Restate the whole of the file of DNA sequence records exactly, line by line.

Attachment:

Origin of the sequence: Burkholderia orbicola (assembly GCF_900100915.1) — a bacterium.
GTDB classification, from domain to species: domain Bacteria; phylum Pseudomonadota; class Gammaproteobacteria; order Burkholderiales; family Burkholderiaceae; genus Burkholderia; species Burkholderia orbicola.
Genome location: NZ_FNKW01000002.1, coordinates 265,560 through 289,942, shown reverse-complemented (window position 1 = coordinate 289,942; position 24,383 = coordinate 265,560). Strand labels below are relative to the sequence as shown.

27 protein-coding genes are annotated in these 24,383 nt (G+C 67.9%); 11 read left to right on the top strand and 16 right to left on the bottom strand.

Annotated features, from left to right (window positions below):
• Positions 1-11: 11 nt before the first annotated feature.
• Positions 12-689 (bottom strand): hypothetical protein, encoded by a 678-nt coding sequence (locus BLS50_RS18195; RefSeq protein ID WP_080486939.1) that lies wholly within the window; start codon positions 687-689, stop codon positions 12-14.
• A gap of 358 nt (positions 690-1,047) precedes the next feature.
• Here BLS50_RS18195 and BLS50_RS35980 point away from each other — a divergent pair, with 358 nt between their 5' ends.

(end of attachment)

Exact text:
Origin of the sequence: Burkholderia orbicola (assembly GCF_900100915.1) — a bacterium.
GTDB classification, from domain to species: domain Bacteria; phylum Pseudomonadota; class Gammaproteobacteria; order Burkholderiales; family Burkholderiaceae; genus Burkholderia; species Burkholderia orbicola.
Genome location: NZ_FNKW01000002.1, coordinates 265,560 through 289,942, shown reverse-complemented (window position 1 = coordinate 289,942; position 24,383 = coordinate 265,560). Strand labels below are relative to the sequence as shown.

27 protein-coding genes are annotated in these 24,383 nt (G+C 67.9%); 11 read left to right on the top strand and 16 right to left on the bottom strand.

Annotated features, from left to right (window positions below):
• Positions 1-11: 11 nt before the first annotated feature.
• Positions 12-689 (bottom strand): hypothetical protein, encoded by a 678-nt coding sequence (locus BLS50_RS18195; RefSeq protein ID WP_080486939.1) that lies wholly within the window; start codon positions 687-689, stop codon positions 12-14.
• A gap of 358 nt (positions 690-1,047) precedes the next feature.
• Here BLS50_RS18195 and BLS50_RS35980 point away from each other — a divergent pair, with 358 nt between their 5' ends.